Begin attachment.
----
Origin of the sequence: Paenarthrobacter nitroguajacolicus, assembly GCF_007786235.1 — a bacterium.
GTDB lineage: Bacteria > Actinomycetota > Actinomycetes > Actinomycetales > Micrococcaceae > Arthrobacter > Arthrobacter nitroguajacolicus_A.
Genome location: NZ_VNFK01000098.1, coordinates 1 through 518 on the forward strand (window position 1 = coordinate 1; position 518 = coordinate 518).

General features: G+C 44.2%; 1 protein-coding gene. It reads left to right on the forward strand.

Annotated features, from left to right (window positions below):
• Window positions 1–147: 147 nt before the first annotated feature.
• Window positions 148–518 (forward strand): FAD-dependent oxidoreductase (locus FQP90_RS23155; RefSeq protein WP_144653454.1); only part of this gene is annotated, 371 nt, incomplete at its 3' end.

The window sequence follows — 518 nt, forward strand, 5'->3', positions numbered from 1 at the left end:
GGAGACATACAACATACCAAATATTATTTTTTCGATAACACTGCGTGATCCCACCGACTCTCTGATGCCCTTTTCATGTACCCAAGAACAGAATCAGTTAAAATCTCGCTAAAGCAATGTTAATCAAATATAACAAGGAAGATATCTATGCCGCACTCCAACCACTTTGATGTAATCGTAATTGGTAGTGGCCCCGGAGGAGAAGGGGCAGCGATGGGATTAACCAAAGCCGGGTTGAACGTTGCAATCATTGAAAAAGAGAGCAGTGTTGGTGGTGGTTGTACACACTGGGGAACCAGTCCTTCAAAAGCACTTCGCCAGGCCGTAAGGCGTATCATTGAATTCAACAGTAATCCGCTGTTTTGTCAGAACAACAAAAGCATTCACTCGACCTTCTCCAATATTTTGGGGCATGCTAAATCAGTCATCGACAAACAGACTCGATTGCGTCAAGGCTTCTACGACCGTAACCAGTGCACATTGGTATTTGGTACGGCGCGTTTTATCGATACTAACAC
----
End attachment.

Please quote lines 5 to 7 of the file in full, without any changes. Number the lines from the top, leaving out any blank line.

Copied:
Annotated features, from left to right (window positions below):
• Window positions 1–147: 147 nt before the first annotated feature.
• Window positions 148–518 (forward strand): FAD-dependent oxidoreductase (locus FQP90_RS23155; RefSeq protein WP_144653454.1); only part of this gene is annotated, 371 nt, incomplete at its 3' end.